2-1/2 stars (out of 4)
"Fellini: I'm a Born Liar" is a sometimes-entrancing documentary about one of the 20th century's major filmmakers, the great Italian fabulist autobiographer and dream-weaver Federico Fellini, maker of comic-poetic-tragic masterpieces such as "8 1/2," "La Strada," "Nights of Cabiria" and "La Dolce Vita."
The movie, filled with clips and images from his films, reawakens some of the magical spell they initially cast during the decades (the '60s and '70s) when Fellini's films regularly included his name within the title ("Fellini Satyricon," "Fellini's Roma," etc.). Yet its fascination may be limited to those already very familiar with his works and collaborators - and his sensual, highly subjective style.
Writer-director Damian Pettigrew has woven the film around a rare, invaluable and revealing old interview with Fellini (who died in 1994), as well as newer talks with collaborators and admirers (actors Donald Sutherland, Roberto Benigni and Terence Stamp; cinematographer Giuseppe Rotunno; screenwriter Tullio Pinelli). Enriching the portrait further are shots of the backgrounds and landscapes immortalized in his films, and a few priceless scenes of Fellini actually rehearsing and shooting "Satyricon" and "Casanova."
All this makes the movie a must for film scholars and Fellini lovers. But other viewers (including those who want to learn about a director once central to world film culture and now lesser known to younger audiences) may be frustrated by Pettigrew's neglect of crucial biographical information and the films made before "8 1/2," and by his maddening decision to leave all screen identification off the interviews.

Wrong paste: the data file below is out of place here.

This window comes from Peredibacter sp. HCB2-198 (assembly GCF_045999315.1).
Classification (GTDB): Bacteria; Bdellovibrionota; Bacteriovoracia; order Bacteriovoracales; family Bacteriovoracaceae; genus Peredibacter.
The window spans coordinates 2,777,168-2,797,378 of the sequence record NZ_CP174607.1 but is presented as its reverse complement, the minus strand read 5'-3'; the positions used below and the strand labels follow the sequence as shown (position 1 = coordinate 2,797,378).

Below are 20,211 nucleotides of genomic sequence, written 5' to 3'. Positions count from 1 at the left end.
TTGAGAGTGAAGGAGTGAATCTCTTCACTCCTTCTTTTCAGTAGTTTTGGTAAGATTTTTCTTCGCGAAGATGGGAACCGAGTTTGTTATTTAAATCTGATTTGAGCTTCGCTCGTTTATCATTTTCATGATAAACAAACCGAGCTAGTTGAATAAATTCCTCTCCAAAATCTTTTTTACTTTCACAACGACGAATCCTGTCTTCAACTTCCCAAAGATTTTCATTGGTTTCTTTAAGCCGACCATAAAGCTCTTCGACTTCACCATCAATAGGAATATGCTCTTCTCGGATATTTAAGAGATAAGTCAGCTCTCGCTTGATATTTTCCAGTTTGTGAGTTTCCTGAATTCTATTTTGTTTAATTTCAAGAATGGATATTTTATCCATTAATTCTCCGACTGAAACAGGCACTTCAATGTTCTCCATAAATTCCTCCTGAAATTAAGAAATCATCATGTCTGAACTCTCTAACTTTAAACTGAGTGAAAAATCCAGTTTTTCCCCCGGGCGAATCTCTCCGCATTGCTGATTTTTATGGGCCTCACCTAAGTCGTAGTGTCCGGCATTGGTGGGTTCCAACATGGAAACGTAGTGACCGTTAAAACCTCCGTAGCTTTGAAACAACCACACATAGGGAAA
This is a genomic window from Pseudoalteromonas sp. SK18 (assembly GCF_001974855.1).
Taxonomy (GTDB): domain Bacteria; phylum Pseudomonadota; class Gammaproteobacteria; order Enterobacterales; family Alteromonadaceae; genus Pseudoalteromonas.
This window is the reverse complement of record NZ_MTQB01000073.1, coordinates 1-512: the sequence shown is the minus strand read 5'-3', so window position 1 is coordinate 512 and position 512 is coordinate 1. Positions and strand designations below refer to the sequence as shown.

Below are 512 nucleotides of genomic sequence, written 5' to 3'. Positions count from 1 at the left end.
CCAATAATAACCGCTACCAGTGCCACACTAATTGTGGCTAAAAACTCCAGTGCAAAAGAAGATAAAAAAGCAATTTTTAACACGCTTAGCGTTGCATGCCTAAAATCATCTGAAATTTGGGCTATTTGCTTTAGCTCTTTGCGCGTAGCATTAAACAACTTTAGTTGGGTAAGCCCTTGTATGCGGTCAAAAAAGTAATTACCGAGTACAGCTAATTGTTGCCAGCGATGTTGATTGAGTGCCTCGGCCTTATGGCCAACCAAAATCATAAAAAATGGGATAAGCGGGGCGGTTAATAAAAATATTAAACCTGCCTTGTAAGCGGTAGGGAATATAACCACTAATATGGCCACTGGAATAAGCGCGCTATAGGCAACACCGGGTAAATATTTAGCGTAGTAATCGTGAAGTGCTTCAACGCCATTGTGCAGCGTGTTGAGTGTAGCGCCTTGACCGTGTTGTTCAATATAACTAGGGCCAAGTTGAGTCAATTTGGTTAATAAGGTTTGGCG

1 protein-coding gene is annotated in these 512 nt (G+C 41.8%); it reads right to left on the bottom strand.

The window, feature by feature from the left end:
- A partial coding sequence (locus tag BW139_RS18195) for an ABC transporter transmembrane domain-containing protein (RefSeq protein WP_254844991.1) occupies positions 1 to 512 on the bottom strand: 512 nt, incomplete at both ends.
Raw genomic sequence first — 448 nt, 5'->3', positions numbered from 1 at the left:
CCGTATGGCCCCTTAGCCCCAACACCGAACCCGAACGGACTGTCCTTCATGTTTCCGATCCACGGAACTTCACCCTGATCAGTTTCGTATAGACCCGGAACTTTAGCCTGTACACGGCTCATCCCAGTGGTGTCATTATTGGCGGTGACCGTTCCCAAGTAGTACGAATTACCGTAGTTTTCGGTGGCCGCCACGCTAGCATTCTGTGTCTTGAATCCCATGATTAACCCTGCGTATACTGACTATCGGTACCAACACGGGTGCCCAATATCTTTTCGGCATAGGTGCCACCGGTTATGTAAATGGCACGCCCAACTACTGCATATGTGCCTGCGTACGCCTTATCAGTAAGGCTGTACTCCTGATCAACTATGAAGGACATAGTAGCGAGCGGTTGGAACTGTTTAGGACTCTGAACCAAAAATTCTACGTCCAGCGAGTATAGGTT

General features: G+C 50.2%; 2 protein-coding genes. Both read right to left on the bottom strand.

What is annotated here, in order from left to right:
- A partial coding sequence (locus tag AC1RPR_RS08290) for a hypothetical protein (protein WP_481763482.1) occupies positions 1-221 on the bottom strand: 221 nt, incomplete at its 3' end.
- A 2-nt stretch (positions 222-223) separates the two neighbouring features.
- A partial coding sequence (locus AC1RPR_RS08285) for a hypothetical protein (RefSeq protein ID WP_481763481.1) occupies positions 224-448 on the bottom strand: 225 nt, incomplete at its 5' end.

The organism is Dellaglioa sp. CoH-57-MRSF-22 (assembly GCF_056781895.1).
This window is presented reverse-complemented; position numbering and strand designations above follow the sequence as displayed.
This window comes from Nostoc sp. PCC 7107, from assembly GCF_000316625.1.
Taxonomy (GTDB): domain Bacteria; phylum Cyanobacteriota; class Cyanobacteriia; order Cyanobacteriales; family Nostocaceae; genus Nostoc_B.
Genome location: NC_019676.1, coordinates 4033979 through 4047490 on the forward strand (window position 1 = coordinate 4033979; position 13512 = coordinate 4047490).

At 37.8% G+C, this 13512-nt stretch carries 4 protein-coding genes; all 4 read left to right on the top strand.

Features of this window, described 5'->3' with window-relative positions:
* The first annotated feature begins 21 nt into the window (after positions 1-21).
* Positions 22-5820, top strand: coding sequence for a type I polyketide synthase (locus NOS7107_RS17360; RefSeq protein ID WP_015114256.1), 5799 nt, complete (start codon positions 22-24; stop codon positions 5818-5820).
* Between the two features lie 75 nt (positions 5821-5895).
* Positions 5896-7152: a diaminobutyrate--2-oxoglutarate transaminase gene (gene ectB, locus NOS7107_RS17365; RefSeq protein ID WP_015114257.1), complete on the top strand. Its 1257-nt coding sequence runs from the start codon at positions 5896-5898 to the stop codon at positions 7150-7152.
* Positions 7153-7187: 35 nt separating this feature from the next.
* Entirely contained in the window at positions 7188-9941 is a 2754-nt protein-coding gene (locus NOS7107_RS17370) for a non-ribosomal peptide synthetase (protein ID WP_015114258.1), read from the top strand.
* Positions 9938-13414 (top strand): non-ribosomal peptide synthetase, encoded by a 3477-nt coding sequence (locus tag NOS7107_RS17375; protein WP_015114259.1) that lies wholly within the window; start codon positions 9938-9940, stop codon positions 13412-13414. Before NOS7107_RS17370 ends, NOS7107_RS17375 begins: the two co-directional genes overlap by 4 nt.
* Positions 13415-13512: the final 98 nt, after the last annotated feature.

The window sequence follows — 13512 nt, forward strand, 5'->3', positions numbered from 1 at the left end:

Many of us will recognize Fellini, Benigni, Sutherland and Stamp. But how many will immediately identify novelist Italo Calvino, not to mention Rotunno, Pinelli, producer Daniel Toscan du Plantier and many of the others? The absence of any sustained comment from Fellini's key actors (his wife, Giulietta Masina, and Marcello Mastroianni) and his key composer (the late Nino Rota), which surely could have been culled from archives, hurts the film as well.
Seeing Fellini again in the flesh and in his films is, as always, a pleasure and a teasing mystery - even if "Fellini: I'm a Born Liar" is best watched in conjunction with the films themselves, especially "8 1/2" and the autobiographical trilogy of "Roma," "Amarcord" and "Intervista." The film, for all its frustrating qualities, does bring us closer to this intriguing, seductive and admittedly devious artist. And it reminds us of the special magic his works still hold. The interview with Benigni recalls something else: the disgraceful fact that the wonderful film they made together, Fellini's last movie "The Voices of the Moon" (1990), still lacks proper U.S. release and distribution.
"Fellini: I'm a Born Liar"
Directed by Damian Pettigrew; written by Pettigrew, Oliver Gal; photographed by Paco Wiser; edited by Florence Ricard; music by Nino Rota, others; produced by Gal. With Fellini, Donald Sutherland, Terence Stamp, Roberto Benigni, Italo Calvino, Giuseppe Rotunno. In English and Italian, with English subtitles. A First Look Features release; opens Friday at Landmark Century Centre. Running time: 1:45. No MPAA rating (adult; sensuality and language).